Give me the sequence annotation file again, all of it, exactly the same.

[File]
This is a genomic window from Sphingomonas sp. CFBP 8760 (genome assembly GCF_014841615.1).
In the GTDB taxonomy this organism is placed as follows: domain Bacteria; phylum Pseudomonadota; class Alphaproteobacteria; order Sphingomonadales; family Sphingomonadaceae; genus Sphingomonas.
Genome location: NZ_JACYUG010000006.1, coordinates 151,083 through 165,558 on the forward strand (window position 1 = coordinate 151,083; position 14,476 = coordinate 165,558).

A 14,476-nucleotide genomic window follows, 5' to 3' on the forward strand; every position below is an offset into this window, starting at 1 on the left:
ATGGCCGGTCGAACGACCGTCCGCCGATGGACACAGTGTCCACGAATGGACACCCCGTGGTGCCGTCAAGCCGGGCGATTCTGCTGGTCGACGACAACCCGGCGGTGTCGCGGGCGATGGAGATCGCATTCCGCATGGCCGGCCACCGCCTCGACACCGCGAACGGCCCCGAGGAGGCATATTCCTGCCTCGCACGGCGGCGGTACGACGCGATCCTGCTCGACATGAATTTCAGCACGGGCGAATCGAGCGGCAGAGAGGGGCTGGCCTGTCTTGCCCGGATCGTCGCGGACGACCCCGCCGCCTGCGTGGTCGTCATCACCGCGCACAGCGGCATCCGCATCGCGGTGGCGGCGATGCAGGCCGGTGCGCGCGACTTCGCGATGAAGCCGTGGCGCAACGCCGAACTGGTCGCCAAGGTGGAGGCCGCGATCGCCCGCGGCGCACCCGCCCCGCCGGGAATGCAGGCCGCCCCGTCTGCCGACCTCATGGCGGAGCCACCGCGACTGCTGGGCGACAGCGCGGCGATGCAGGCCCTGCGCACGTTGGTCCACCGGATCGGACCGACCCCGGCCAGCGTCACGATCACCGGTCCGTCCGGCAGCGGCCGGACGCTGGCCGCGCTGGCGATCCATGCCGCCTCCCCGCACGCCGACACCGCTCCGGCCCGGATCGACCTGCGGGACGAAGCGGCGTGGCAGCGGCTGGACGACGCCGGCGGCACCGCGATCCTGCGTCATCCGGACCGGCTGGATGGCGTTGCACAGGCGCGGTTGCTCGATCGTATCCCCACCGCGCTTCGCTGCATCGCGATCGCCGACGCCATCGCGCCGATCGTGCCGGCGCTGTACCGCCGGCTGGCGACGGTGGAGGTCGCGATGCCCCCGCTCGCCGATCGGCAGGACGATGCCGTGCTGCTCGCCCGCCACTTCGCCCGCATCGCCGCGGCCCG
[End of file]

This is a genomic window from Sphingomonas sp. CFBP 8760 (genome assembly GCF_014841615.1).
In the GTDB taxonomy this organism is placed as follows: domain Bacteria; phylum Pseudomonadota; class Alphaproteobacteria; order Sphingomonadales; family Sphingomonadaceae; genus Sphingomonas.
Genome location: NZ_JACYUG010000006.1, coordinates 151,083 through 165,558 on the forward strand (window position 1 = coordinate 151,083; position 14,476 = coordinate 165,558).

A 14,476-nucleotide genomic window follows, 5' to 3' on the forward strand; every position below is an offset into this window, starting at 1 on the left:
ATGGCCGGTCGAACGACCGTCCGCCGATGGACACAGTGTCCACGAATGGACACCCCGTGGTGCCGTCAAGCCGGGCGATTCTGCTGGTCGACGACAACCCGGCGGTGTCGCGGGCGATGGAGATCGCATTCCGCATGGCCGGCCACCGCCTCGACACCGCGAACGGCCCCGAGGAGGCATATTCCTGCCTCGCACGGCGGCGGTACGACGCGATCCTGCTCGACATGAATTTCAGCACGGGCGAATCGAGCGGCAGAGAGGGGCTGGCCTGTCTTGCCCGGATCGTCGCGGACGACCCCGCCGCCTGCGTGGTCGTCATCACCGCGCACAGCGGCATCCGCATCGCGGTGGCGGCGATGCAGGCCGGTGCGCGCGACTTCGCGATGAAGCCGTGGCGCAACGCCGAACTGGTCGCCAAGGTGGAGGCCGCGATCGCCCGCGGCGCACCCGCCCCGCCGGGAATGCAGGCCGCCCCGTCTGCCGACCTCATGGCGGAGCCACCGCGACTGCTGGGCGACAGCGCGGCGATGCAGGCCCTGCGCACGTTGGTCCACCGGATCGGACCGACCCCGGCCAGCGTCACGATCACCGGTCCGTCCGGCAGCGGCCGGACGCTGGCCGCGCTGGCGATCCATGCCGCCTCCCCGCACGCCGACACCGCTCCGGCCCGGATCGACCTGCGGGACGAAGCGGCGTGGCAGCGGCTGGACGACGCCGGCGGCACCGCGATCCTGCGTCATCCGGACCGGCTGGATGGCGTTGCACAGGCGCGGTTGCTCGATCGTATCCCCACCGCGCTTCGCTGCATCGCGATCGCCGACGCCATCGCGCCGATCGTGCCGGCGCTGTACCGCCGGCTGGCGACGGTGGAGGTCGCGATGCCCCCGCTCGCCGATCGGCAGGACGATGCCGTGCTGCTCGCCCGCCACTTCGCCCGCATCGCCGCGGCCCG